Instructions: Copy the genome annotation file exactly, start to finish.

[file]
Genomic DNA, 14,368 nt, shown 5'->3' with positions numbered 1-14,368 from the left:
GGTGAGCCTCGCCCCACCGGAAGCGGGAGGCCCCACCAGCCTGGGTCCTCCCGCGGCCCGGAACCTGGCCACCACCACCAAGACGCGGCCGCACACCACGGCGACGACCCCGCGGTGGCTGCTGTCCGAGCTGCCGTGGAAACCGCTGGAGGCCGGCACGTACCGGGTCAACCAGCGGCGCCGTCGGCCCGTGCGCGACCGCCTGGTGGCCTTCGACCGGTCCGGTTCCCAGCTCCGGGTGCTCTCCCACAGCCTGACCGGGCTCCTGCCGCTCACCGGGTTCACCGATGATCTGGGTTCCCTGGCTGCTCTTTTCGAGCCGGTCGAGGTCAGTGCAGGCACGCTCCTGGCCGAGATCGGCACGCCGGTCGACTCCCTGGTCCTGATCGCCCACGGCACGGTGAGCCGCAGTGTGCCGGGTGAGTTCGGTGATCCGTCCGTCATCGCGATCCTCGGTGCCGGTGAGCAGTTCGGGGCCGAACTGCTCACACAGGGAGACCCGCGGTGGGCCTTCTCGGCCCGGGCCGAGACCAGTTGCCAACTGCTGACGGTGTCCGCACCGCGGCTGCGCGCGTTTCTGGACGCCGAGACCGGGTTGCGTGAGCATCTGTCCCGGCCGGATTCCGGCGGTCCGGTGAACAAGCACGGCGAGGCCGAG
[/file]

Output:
Genomic DNA, 14,368 nt, shown 5'->3' with positions numbered 1-14,368 from the left:
GGTGAGCCTCGCCCCACCGGAAGCGGGAGGCCCCACCAGCCTGGGTCCTCCCGCGGCCCGGAACCTGGCCACCACCACCAAGACGCGGCCGCACACCACGGCGACGACCCCGCGGTGGCTGCTGTCCGAGCTGCCGTGGAAACCGCTGGAGGCCGGCACGTACCGGGTCAACCAGCGGCGCCGTCGGCCCGTGCGCGACCGCCTGGTGGCCTTCGACCGGTCCGGTTCCCAGCTCCGGGTGCTCTCCCACAGCCTGACCGGGCTCCTGCCGCTCACCGGGTTCACCGATGATCTGGGTTCCCTGGCTGCTCTTTTCGAGCCGGTCGAGGTCAGTGCAGGCACGCTCCTGGCCGAGATCGGCACGCCGGTCGACTCCCTGGTCCTGATCGCCCACGGCACGGTGAGCCGCAGTGTGCCGGGTGAGTTCGGTGATCCGTCCGTCATCGCGATCCTCGGTGCCGGTGAGCAGTTCGGGGCCGAACTGCTCACACAGGGAGACCCGCGGTGGGCCTTCTCGGCCCGGGCCGAGACCAGTTGCCAACTGCTGACGGTGTCCGCACCGCGGCTGCGCGCGTTTCTGGACGCCGAGACCGGGTTGCGTGAGCATCTGTCCCGGCCGGATTCCGGCGGTCCGGTGAACAAGCACGGCGAGGCCGAG